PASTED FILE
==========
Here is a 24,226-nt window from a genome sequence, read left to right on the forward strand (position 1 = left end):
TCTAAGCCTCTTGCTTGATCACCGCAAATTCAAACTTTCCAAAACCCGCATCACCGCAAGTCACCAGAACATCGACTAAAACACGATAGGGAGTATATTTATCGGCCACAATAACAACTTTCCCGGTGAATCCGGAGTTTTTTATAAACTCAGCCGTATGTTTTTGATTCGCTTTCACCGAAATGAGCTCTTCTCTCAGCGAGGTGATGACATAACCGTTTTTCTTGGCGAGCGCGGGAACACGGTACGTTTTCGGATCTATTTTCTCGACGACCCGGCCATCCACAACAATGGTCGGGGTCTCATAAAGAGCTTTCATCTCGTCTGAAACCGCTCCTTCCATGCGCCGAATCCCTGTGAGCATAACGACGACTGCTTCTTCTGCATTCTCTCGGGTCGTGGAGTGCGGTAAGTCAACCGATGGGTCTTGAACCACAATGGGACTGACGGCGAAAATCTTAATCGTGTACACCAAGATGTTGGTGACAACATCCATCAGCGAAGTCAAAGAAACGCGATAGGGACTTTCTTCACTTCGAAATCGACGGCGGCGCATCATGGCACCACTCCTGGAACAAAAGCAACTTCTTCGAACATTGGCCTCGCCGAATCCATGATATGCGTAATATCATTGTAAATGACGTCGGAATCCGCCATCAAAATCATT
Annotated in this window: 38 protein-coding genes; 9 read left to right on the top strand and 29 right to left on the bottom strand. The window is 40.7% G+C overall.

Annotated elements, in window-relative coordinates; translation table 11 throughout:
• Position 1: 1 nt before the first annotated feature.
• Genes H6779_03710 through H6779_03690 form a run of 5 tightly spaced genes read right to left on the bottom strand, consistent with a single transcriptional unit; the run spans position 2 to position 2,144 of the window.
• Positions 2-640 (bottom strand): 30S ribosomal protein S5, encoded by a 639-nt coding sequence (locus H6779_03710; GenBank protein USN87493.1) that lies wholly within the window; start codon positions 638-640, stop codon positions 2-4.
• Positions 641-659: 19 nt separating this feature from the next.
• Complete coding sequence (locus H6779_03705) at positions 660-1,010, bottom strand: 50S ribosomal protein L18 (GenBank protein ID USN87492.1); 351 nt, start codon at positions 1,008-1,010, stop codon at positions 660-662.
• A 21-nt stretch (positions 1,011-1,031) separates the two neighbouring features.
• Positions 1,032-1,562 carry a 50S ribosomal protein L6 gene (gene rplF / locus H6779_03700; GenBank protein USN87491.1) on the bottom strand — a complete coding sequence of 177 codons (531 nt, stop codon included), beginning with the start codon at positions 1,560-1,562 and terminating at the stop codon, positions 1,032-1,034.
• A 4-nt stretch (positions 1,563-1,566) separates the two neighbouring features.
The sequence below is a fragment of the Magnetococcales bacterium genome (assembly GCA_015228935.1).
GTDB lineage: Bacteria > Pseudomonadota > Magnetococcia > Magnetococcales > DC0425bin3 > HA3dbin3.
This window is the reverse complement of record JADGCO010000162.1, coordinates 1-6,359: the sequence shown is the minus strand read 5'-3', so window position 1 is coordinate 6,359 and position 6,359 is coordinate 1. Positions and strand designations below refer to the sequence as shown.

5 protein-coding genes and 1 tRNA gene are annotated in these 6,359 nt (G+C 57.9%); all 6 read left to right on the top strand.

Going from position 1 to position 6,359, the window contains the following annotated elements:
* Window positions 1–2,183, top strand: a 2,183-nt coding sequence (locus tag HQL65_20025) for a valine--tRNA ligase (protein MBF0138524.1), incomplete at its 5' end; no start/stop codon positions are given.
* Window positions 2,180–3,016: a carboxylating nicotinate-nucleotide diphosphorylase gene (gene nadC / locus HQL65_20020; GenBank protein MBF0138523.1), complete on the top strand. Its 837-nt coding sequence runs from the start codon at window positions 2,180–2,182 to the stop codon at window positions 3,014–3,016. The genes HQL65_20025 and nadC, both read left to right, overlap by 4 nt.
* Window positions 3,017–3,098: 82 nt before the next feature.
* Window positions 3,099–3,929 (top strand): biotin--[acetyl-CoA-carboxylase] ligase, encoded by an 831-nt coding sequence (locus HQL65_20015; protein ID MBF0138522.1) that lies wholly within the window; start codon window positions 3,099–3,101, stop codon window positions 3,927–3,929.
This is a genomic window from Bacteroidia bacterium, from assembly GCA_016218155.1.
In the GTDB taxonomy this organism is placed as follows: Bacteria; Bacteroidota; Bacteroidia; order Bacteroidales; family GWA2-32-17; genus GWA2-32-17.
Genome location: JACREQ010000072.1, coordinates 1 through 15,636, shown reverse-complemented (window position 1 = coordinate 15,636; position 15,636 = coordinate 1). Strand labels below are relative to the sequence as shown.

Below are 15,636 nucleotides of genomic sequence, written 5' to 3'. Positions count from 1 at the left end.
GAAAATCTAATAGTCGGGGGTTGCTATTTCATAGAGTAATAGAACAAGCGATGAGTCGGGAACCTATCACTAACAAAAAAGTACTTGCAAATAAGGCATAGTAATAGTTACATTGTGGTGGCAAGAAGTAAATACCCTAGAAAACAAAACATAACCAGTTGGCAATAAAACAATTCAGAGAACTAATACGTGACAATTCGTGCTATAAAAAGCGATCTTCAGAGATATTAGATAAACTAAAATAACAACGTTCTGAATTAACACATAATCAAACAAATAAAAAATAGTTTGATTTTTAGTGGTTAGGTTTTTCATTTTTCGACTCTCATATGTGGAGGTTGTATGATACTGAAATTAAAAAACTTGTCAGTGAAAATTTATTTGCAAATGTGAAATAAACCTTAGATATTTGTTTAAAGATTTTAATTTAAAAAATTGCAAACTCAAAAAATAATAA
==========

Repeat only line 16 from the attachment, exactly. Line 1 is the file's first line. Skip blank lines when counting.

5 protein-coding genes and 1 tRNA gene are annotated in these 6,359 nt (G+C 57.9%); all 6 read left to right on the top strand.